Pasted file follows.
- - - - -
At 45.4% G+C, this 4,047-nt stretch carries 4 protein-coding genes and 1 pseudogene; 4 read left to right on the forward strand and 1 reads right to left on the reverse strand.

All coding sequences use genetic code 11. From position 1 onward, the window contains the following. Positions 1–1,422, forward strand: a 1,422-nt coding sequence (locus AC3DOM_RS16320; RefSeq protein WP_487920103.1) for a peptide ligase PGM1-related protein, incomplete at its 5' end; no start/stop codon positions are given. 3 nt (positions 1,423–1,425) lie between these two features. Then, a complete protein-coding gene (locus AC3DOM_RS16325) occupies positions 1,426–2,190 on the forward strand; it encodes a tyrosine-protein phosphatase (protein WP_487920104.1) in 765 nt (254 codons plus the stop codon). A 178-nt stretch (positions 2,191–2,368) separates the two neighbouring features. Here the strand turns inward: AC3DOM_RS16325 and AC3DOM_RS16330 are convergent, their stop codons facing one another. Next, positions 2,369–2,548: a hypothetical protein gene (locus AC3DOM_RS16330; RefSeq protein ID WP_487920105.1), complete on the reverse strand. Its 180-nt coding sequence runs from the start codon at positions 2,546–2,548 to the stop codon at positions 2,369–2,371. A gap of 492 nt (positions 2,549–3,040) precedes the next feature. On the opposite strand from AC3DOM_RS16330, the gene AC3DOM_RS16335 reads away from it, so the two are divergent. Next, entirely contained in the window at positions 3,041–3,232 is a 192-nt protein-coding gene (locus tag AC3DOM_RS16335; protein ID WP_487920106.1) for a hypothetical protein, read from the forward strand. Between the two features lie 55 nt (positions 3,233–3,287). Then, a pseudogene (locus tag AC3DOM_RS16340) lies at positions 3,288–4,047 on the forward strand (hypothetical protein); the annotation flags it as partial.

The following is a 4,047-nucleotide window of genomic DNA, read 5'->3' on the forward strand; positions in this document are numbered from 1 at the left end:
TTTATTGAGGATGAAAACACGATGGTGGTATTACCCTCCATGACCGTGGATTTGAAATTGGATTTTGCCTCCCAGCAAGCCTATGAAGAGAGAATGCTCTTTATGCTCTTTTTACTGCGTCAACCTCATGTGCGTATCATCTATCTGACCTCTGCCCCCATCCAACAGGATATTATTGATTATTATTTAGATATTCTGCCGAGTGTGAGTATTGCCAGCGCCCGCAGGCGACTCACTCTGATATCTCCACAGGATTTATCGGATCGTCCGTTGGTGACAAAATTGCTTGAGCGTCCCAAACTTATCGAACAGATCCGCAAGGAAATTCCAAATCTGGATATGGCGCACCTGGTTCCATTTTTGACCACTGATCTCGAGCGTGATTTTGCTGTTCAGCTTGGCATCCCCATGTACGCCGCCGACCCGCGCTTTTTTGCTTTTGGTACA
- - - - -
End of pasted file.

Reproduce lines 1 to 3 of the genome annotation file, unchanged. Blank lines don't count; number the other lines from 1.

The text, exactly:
At 45.4% G+C, this 4,047-nt stretch carries 4 protein-coding genes and 1 pseudogene; 4 read left to right on the forward strand and 1 reads right to left on the reverse strand.

All coding sequences use genetic code 11. From position 1 onward, the window contains the following. Positions 1–1,422, forward strand: a 1,422-nt coding sequence (locus AC3DOM_RS16320; RefSeq protein WP_487920103.1) for a peptide ligase PGM1-related protein, incomplete at its 5' end; no start/stop codon positions are given. 3 nt (positions 1,423–1,425) lie between these two features. Then, a complete protein-coding gene (locus AC3DOM_RS16325) occupies positions 1,426–2,190 on the forward strand; it encodes a tyrosine-protein phosphatase (protein WP_487920104.1) in 765 nt (254 codons plus the stop codon). A 178-nt stretch (positions 2,191–2,368) separates the two neighbouring features. Here the strand turns inward: AC3DOM_RS16325 and AC3DOM_RS16330 are convergent, their stop codons facing one another. Next, positions 2,369–2,548: a hypothetical protein gene (locus AC3DOM_RS16330; RefSeq protein ID WP_487920105.1), complete on the reverse strand. Its 180-nt coding sequence runs from the start codon at positions 2,546–2,548 to the stop codon at positions 2,369–2,371. A gap of 492 nt (positions 2,549–3,040) precedes the next feature. On the opposite strand from AC3DOM_RS16330, the gene AC3DOM_RS16335 reads away from it, so the two are divergent. Next, entirely contained in the window at positions 3,041–3,232 is a 192-nt protein-coding gene (locus tag AC3DOM_RS16335; protein ID WP_487920106.1) for a hypothetical protein, read from the forward strand. Between the two features lie 55 nt (positions 3,233–3,287). Then, a pseudogene (locus tag AC3DOM_RS16340) lies at positions 3,288–4,047 on the forward strand (hypothetical protein); the annotation flags it as partial.

The following is a 4,047-nucleotide window of genomic DNA, read 5'->3' on the forward strand; positions in this document are numbered from 1 at the left end: